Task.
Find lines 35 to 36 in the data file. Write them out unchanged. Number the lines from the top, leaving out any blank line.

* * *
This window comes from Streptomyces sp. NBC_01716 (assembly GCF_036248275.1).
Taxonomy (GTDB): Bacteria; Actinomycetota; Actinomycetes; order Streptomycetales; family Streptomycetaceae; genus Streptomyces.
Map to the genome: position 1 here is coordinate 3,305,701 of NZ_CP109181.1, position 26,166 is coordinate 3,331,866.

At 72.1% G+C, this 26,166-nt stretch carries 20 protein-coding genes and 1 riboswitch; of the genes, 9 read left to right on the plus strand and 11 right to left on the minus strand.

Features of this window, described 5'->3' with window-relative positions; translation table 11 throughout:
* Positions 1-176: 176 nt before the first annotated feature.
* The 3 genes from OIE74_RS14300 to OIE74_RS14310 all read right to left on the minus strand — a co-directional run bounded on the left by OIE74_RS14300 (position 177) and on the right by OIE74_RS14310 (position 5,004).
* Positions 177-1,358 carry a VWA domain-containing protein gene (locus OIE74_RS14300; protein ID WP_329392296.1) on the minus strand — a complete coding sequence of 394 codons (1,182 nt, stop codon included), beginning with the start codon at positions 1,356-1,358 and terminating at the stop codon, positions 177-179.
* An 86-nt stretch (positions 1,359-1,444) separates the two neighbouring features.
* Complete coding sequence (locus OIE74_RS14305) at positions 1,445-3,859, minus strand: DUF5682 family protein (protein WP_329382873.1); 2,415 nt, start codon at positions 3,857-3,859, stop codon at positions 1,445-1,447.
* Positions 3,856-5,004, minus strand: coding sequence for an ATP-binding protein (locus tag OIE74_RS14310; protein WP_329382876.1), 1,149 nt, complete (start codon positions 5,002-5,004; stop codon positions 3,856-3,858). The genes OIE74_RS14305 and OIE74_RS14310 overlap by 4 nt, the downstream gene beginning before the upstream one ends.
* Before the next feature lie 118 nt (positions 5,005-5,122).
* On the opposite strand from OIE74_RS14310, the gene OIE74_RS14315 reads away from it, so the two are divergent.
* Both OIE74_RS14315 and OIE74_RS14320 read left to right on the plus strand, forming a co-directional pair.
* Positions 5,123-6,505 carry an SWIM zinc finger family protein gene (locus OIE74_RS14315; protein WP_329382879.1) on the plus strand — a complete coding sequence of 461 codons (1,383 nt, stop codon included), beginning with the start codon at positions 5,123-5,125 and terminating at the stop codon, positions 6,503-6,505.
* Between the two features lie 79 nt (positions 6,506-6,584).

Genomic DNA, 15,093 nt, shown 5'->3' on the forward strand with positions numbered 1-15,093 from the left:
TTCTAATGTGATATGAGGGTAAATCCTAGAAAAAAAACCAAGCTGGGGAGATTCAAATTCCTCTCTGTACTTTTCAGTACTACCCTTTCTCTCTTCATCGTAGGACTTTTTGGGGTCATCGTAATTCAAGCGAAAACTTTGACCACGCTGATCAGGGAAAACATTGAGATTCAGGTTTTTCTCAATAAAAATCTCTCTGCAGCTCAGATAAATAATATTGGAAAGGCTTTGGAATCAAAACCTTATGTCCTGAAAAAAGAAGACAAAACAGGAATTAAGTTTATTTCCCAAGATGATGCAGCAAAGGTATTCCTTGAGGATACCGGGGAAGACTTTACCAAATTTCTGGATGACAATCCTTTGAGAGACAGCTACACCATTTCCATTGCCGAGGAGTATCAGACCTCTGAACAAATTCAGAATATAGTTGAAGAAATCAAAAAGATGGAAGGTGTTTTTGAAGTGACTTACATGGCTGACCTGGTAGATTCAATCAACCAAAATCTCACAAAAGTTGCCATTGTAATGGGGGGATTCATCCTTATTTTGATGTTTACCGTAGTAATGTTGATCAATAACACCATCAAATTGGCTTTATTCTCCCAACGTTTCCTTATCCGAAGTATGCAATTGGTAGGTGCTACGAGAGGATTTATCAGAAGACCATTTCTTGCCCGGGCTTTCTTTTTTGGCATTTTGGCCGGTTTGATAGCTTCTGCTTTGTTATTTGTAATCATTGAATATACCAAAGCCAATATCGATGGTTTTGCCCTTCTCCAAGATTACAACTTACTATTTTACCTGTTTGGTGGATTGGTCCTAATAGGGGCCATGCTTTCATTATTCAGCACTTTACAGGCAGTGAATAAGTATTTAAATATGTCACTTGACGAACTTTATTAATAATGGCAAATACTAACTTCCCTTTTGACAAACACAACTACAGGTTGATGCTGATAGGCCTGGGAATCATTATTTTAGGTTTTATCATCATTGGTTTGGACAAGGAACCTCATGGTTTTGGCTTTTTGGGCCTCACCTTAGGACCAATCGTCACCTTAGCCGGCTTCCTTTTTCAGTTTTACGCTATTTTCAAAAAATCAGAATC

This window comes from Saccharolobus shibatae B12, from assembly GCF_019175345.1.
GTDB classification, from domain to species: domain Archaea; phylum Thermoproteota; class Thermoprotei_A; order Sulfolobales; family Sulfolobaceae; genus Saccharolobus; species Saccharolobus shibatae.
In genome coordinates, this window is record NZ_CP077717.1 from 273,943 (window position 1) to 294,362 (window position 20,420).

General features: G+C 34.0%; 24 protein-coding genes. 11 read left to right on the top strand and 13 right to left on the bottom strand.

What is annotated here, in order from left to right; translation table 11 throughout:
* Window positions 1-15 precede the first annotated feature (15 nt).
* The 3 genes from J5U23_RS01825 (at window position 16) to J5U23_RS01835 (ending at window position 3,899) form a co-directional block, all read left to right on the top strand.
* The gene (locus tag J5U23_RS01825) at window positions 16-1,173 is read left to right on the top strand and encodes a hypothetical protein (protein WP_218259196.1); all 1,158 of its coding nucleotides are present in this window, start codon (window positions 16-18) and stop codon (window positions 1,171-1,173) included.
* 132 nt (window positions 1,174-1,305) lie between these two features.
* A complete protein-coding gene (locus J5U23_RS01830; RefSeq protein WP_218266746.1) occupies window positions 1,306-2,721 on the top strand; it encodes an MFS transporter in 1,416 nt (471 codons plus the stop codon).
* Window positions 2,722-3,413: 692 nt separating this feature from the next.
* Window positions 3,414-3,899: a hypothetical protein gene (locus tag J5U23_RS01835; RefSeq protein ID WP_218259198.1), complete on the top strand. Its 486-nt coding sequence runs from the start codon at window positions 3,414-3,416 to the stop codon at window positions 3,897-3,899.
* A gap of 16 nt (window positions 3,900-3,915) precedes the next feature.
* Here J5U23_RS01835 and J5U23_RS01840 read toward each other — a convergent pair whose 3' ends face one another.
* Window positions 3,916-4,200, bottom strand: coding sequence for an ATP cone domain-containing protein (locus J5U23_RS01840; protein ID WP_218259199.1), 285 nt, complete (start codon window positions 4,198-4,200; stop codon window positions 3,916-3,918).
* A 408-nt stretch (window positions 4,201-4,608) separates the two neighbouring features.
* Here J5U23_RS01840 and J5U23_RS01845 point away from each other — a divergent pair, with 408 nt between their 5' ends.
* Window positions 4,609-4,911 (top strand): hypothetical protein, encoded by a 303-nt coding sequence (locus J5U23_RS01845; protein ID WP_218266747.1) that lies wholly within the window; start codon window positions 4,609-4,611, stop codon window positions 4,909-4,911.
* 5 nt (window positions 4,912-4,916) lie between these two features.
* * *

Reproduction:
* Here J5U23_RS01840 and J5U23_RS01845 point away from each other — a divergent pair, with 408 nt between their 5' ends.
* Window positions 4,609-4,911 (top strand): hypothetical protein, encoded by a 303-nt coding sequence (locus J5U23_RS01845; protein ID WP_218266747.1) that lies wholly within the window; start codon window positions 4,609-4,611, stop codon window positions 4,909-4,911.